The company promoting the controversial and beleaguered Pebble mine project lost a legal battle Friday when a federal judge threw out one of its lawsuits against the Environmental Protection Agency.
U.S. District Court Judge H. Russel Holland ruled, after listening to brief oral arguments in his Anchorage courtroom, that the Pebble Limited Partnership does not have valid legal basis for its lawsuit seeking to stop the EPA's deliberations about whether it should block development of large-scale mining in the region.
Holland said the Pebble partnership is premature in its challenge to EPA's current process of considering invocation of a Clean Water Act provision to prevent the U.S. Army Corps of Engineers from issuing a wetlands-fill permit critical to construction of the mine.
For a legal challenge to be valid, Holland said, "there must be a final agency decision, final agency action." The EPA's deliberation of the question, formally launched in February, "does not represent the consummation" of the process, he said. "Rather, it is the commencement of the agency's decision-making process," he said.
Pebble's lawsuit, filed in May, also fails the legal test because there are not yet any specific losses of rights or imposition of obligations, such as assessed fines, that have occurred because of EPA's ongoing Clean Water Act deliberations, Holland said.
Mike Heatwole, vice president of public affairs at Pebble, said the company will be back in court challenging the EPA once the agency makes what the company expects to be a final decision to prevent issuance of a wetlands-fill permit.
"We'll be back to argue the merits," Heatwole said after the hearing. "We know what the EPA's going to do."
The Pebble lawsuit also sought to overturn a 1979 EPA regulation explicitly giving the agency power to use the Clean Water Act to prevent approval of wetlands-fill permits even before applications for such permits have been filed.
Pebble and its supporters -- including the state of Alaska and a corporation representing five small Native villages, both co-plaintiffs in the lawsuit -- have blasted EPA for what they claim is an unfair preemptive veto of a yet-undetermined mine project. Those complaints started when the EPA started a broad Bristol Bay Watershed Assessment in 2011.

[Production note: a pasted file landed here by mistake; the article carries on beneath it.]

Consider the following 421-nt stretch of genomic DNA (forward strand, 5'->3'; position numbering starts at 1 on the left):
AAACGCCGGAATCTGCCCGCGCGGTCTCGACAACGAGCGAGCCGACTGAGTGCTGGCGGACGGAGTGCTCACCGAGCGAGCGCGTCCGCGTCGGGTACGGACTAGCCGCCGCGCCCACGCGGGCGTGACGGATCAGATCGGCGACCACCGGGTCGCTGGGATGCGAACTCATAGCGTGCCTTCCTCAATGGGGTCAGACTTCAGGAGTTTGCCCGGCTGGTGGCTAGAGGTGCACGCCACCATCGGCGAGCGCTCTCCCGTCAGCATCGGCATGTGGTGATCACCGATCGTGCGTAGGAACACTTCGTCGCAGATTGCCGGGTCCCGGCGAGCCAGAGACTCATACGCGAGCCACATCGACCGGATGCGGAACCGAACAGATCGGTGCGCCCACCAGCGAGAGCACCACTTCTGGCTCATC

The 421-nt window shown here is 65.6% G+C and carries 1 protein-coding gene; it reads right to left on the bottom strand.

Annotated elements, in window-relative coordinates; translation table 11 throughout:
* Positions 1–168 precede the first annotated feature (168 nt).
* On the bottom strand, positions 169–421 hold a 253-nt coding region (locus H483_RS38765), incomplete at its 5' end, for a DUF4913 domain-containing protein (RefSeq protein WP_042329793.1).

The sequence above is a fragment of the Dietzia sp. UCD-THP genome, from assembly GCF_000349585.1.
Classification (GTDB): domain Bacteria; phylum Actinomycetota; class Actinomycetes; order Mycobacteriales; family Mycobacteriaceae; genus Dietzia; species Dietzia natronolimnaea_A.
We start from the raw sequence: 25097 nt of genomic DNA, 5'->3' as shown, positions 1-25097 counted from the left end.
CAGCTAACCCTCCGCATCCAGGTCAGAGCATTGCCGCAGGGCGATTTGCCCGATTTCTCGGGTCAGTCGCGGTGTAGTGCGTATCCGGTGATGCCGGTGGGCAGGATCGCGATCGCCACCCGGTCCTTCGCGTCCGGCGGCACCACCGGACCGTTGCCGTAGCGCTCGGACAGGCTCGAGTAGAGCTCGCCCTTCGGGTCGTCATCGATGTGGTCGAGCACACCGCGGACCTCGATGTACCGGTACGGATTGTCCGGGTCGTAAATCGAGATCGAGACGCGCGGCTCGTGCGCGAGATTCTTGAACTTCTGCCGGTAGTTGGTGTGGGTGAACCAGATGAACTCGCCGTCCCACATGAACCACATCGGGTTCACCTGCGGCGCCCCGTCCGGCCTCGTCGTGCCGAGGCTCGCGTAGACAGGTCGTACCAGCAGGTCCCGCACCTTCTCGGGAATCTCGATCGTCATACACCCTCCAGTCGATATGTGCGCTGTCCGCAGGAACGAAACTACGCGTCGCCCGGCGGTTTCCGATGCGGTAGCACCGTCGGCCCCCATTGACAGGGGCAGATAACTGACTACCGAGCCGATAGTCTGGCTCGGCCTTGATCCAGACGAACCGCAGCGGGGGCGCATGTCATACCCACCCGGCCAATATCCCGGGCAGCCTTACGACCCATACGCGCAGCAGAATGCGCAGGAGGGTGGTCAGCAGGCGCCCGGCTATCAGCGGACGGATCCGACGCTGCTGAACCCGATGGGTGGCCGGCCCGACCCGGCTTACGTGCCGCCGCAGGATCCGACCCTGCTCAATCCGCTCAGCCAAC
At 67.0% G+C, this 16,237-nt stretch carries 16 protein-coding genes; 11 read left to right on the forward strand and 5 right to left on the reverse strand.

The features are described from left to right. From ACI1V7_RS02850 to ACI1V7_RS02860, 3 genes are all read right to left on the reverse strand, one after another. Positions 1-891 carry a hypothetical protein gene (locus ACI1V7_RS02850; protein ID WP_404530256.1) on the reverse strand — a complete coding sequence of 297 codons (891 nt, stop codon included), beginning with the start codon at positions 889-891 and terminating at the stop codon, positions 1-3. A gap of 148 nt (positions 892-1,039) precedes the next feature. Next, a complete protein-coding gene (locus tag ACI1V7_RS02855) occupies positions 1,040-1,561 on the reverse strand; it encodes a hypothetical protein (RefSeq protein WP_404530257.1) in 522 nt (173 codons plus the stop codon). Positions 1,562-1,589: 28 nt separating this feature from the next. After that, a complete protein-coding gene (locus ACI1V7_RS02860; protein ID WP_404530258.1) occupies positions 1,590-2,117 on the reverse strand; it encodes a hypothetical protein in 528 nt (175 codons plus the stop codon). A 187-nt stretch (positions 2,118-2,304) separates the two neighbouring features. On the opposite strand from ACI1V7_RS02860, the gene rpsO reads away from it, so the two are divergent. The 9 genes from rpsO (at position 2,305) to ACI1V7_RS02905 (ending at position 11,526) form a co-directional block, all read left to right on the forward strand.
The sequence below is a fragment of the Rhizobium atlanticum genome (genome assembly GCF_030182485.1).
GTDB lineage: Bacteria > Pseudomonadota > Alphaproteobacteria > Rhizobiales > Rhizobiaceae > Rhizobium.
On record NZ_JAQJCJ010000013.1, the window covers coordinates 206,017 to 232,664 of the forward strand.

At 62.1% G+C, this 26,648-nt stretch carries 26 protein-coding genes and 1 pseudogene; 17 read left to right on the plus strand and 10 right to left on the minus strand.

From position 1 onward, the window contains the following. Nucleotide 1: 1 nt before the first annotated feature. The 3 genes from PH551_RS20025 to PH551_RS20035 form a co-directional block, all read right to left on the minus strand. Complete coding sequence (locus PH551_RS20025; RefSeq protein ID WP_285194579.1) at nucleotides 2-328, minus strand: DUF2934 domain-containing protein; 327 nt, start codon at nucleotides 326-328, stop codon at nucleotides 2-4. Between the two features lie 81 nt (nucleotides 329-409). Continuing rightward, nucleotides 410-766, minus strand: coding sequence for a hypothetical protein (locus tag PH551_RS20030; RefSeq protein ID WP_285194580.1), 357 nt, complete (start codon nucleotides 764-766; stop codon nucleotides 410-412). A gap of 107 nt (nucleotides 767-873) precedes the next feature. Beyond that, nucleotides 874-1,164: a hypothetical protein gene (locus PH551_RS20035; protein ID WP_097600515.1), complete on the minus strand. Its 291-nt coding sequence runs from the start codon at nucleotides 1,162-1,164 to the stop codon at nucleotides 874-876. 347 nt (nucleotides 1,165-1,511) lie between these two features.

That assessment concluded that a Pebble-like mine in the region would cause widespread damage to habitat used by salmon and wildlife.
But EPA's actions to date have done nothing to prevent Pebble from continuing its past activities, U.S. Department of Justice attorney Mark Nitczynski told Holland at the hearing. Since Pebble has not even applied for a wetlands-fill permit, the company cannot complain that it is experiencing hardship from a permit denial, Nitczynski said.
The Pebble project, which hopes to tap into a massive deposit of low-grade copper, gold and other minerals, is in a near-moribund state. The moneyed partner, mining giant Anglo American, pulled out a year ago, leaving Canadian junior Northern Dynasty Ltd. as the sole Pebble Limited Partnership owner. Rio Tinto, another mining giant, divested its 19 percent share of Northern Dynasty in April.
Heatwole, speaking after the hearing, said EPA has cost Pebble dearly. Hundreds of jobs have been lost, he said. At the mine site, there are only three people now working, in caretaker positions, instead of the 150 who used to be employed there, Heatwole said. In Anchorage, there are only eight to 10 people working instead of the approximately 75 people who used to be employed in the office, he said.
"We're down to a skeleton staff," he said.
Attorneys for the village group, Alaska Peninsula Corp., and for the state of Alaska also blamed EPA for economic losses suffered by their clients.
Sam Fortier, representing Alaska Peninsula Corp., said loss of contractor jobs was contributing to a "diaspora" of residents leaving their rural villages. The villagers needed money from the mine activities and get very little from commercial fishing, he told Holland.
"Commercial fishing doesn't keep the lights on. It doesn't keep the stoves warm in Kokhanok and Newhalen," he said.
Senior Assistant Alaska Attorney General Ruth Hamilton Heese blamed EPA for scaring away the two major corporations that had invested in Pebble. EPA has chilled the mining-investment climate in Alaska, while upsetting the regulatory process, Heese told Holland.
Most of the layoffs occurred when Anglo American pulled out of the project, months before EPA launched its review.
Attorneys representing Native groups that oppose the mine said the balance of economic hardship has fallen on their clients.
Commercial fishing, a capital-intense business that is the region's economic backbone, has been disrupted by Pebble's plans and actions to date, said Daniel Cheyette, an attorney for the Bristol Bay Native Corp., an opponent of the mine.
"Your life is up in the air because you have a mining company that says it's going to build the largest open-pit mine in North America in the headwaters of your fishing grounds," he said.
Pebble's long delays in applying for a permit have also created hardships in the region, Cheyette said. "They started saying they would apply for a permit back in 2004, 2005," he said. "If they'd actually done that, we would have been down this road a long time ago."
Contact Yereth Rosen at firstname.lastname@example.org.